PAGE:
Now of course when there is a reason for you to act on things that you are told you must act for the good of the child.

But some children are prone to tell everything and who better to tell than their teacher.

But when you learn of matters at home that you do not need to know you must work at keeping it to yourself lest you too become a talebearer.

Think of the good of the child and think of the welfare of his or her family when you are told things that bear not on your responsibility as a teacher.

Remember the talebearer works at his craft.

He has an ear that is designed to pick up juicy topics.

He or she has much time on their hands and is like a worm attracted to the food of scandal.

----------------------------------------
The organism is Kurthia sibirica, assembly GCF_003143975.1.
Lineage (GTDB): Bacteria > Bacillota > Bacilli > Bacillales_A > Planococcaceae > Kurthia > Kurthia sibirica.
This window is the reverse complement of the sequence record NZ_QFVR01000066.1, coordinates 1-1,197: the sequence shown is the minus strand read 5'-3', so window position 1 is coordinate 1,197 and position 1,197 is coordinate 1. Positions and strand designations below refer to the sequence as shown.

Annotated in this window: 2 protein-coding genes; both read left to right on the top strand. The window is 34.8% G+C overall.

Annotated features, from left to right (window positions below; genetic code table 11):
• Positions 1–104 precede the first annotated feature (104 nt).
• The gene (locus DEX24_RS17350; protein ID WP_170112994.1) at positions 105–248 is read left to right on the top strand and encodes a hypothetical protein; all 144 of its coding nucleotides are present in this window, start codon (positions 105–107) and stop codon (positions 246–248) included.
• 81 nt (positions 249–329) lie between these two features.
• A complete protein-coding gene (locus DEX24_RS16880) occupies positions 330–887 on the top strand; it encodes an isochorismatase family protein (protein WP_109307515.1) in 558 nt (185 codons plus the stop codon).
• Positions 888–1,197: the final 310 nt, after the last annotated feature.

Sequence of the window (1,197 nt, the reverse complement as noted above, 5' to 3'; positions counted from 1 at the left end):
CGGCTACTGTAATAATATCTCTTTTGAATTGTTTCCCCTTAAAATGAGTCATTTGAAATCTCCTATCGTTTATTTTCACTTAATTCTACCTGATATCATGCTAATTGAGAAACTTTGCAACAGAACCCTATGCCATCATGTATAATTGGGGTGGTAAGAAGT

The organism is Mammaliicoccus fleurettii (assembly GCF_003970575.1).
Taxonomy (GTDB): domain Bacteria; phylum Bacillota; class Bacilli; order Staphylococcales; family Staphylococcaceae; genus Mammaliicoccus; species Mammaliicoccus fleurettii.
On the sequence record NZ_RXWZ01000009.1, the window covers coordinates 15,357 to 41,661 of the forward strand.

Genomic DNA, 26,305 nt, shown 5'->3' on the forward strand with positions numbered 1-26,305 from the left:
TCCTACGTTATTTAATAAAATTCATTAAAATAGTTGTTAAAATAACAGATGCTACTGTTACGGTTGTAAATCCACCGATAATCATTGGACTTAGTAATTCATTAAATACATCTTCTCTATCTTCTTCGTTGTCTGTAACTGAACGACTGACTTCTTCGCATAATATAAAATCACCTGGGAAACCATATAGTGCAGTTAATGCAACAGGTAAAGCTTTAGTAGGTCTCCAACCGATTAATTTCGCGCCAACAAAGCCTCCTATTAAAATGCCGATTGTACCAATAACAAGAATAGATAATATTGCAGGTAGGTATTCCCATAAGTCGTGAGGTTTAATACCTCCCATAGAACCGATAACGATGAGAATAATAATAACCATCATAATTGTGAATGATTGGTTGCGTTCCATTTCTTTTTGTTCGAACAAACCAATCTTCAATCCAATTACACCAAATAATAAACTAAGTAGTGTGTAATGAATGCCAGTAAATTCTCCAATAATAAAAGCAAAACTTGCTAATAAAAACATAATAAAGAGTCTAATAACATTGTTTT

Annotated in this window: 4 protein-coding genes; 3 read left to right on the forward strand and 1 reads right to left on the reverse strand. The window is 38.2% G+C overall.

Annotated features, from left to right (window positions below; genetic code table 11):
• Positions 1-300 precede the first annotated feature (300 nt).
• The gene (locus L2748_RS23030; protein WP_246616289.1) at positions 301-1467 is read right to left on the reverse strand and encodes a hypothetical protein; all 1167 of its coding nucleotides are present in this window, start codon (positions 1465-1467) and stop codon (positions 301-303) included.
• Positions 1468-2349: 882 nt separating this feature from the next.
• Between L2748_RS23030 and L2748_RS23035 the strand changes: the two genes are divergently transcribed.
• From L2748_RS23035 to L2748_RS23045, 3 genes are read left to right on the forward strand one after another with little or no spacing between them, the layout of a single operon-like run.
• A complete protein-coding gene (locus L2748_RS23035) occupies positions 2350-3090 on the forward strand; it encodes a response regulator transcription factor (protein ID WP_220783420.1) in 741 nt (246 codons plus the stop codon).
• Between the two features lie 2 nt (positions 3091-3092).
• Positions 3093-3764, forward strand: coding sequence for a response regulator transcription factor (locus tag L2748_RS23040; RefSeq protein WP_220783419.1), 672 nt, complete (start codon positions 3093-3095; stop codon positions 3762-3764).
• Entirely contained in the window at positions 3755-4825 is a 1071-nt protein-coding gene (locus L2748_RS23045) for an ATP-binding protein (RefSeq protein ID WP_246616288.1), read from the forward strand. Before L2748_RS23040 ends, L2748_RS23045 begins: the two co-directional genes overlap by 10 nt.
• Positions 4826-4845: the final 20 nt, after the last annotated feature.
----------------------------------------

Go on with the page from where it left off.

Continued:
He is like a gold miner looking for that lode of golden rumors with which to feed on and relish again and again as he passes it along to willing ears.

The body of Christ is not immune.

But in the body of Christ the juicy tidbit is usually told followed by the loving phrase "Bless her heart or Bless his heart which certainly is designed to calm our conscience.

It is like throwing a bit of meat to the dog to stop the barking.

But nothing is new under the sun.

The modern mantra of humanists that says:

Every day, in every way, I'm getting better and better" is not true for even in Paulís day that problem of talebearers was present in the church.

Read about Paulís instruction to Timothy concerning some women in the early church:

I Timothy 4:18,  And withal they learn to be idle, wandering about from house to house; and not only idle, but tattlers also and busybodies, speaking things which they ought not.